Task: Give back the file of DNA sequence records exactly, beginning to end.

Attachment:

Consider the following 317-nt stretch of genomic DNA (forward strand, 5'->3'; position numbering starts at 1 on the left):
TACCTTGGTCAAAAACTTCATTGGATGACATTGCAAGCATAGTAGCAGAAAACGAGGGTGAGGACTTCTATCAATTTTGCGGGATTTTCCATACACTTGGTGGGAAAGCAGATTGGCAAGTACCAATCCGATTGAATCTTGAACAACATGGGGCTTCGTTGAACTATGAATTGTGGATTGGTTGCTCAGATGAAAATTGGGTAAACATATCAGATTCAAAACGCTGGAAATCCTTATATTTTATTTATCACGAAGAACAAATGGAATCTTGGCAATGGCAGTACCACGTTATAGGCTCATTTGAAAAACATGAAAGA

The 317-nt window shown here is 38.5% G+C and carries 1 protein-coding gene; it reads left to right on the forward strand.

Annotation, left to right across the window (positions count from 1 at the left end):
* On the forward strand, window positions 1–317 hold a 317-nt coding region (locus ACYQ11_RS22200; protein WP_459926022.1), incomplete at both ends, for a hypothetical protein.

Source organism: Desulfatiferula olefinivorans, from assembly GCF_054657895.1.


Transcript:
Consider the following 317-nt stretch of genomic DNA (forward strand, 5'->3'; position numbering starts at 1 on the left):
TACCTTGGTCAAAAACTTCATTGGATGACATTGCAAGCATAGTAGCAGAAAACGAGGGTGAGGACTTCTATCAATTTTGCGGGATTTTCCATACACTTGGTGGGAAAGCAGATTGGCAAGTACCAATCCGATTGAATCTTGAACAACATGGGGCTTCGTTGAACTATGAATTGTGGATTGGTTGCTCAGATGAAAATTGGGTAAACATATCAGATTCAAAACGCTGGAAATCCTTATATTTTATTTATCACGAAGAACAAATGGAATCTTGGCAATGGCAGTACCACGTTATAGGCTCATTTGAAAAACATGAAAGA

The 317-nt window shown here is 38.5% G+C and carries 1 protein-coding gene; it reads left to right on the forward strand.

Annotation, left to right across the window (positions count from 1 at the left end):
* On the forward strand, window positions 1–317 hold a 317-nt coding region (locus ACYQ11_RS22200; protein WP_459926022.1), incomplete at both ends, for a hypothetical protein.

Source organism: Desulfatiferula olefinivorans, from assembly GCF_054657895.1.